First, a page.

Selection Strategies

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Selection Strategies

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In Chapter 2 , we intentionally simplified the process of creating a new population generation.  Rather than having the population in each generation composed entirely of new individuals, we might want to pass some individuals from the previous population to the new one.  The number of these elite individuals is determined by the third argument called generation gap of the function SetStrategy. This argument determines the portion of the population that is renewed at each step.  Full renewal is denoted by 1, while evolution is suppressed by 0.  The number of individuals that will be left unchanged is given by the formula:


N_old_indiv = popul_size * (1 - gener_gap),


where N_old_indiv is the number of individuals left unchanged; popul_size is the size of a population; and gener_gap is the generation gap parameter.


The selection methods for the unchanged individuals may vary.  The first method is to select individuals just as they are selected for mating, i.e., the probability of an individual being selected is proportional to its fitness.  This method may be chosen by assigning the second argument of the SetStrategy function, the constant value PURE_SELECTION (as defined in GALIB32.BAS).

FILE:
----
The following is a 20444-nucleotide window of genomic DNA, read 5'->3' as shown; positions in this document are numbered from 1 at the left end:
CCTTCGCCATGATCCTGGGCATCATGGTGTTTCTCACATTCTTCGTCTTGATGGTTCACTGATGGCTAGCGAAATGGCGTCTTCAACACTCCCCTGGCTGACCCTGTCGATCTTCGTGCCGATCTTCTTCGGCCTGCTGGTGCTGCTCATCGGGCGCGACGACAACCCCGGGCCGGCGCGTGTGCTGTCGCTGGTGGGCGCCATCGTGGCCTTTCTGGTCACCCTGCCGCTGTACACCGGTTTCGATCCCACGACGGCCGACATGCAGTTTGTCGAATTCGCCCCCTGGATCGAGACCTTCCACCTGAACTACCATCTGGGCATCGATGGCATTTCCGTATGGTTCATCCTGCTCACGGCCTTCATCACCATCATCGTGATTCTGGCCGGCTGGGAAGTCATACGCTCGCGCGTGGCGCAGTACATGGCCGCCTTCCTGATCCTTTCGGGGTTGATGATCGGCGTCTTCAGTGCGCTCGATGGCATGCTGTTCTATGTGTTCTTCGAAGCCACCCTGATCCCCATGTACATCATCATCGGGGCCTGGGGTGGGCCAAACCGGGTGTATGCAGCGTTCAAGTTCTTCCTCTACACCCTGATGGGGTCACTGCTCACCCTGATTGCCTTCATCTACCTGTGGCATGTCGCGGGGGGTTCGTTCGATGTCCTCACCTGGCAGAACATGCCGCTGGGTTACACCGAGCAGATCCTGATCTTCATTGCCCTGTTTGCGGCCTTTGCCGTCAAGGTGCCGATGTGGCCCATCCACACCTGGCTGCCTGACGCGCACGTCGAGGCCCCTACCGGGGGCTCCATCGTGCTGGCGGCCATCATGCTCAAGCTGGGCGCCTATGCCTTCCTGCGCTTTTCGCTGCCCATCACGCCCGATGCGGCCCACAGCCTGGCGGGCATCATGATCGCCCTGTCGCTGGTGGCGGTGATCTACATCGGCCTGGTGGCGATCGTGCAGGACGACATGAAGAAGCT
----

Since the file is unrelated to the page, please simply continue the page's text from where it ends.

The second method is to select individuals strictly by their fitnesses.  This method is called the elitist strategy and the constant corresponding to this strategy is called ELITIST_SELECTION.  With this selection, the best individual is always passed to the next generation, while with pure selection there is only a higher probability of passing a more fit individual to the next generation.


Certain problems may arise when we select mates on the basis of their fitnesses.  Imagine a situation where one individual outperforms all others. In other words, its fitness significantly exceeds the mean value.  In the process of mating, this super-individual (stud?!?) will mate a great number of times with itself (this is not prohibited in genetic algorithms), and the offspring will be a direct copy of this mate (unless mutation occurs).  It would therefore be a good idea to somehow restrict the dynamic range of fitnesses.  The usual procedure is to recalculate fitnesses by the formula:




where new_fit and old_fit are the new and the old values of fitness respectively, and constants a and b are determined on the condition that, after recalculation, the value of the mean fitness does not change, while the maximal fitness becomes S times greater than the mean one.  The ratio S is a parameter that can be changed by the user, and it is passed to the SetStrategy function in the fourth argument.  Usually values betwen 2.0 and 3.0 are used.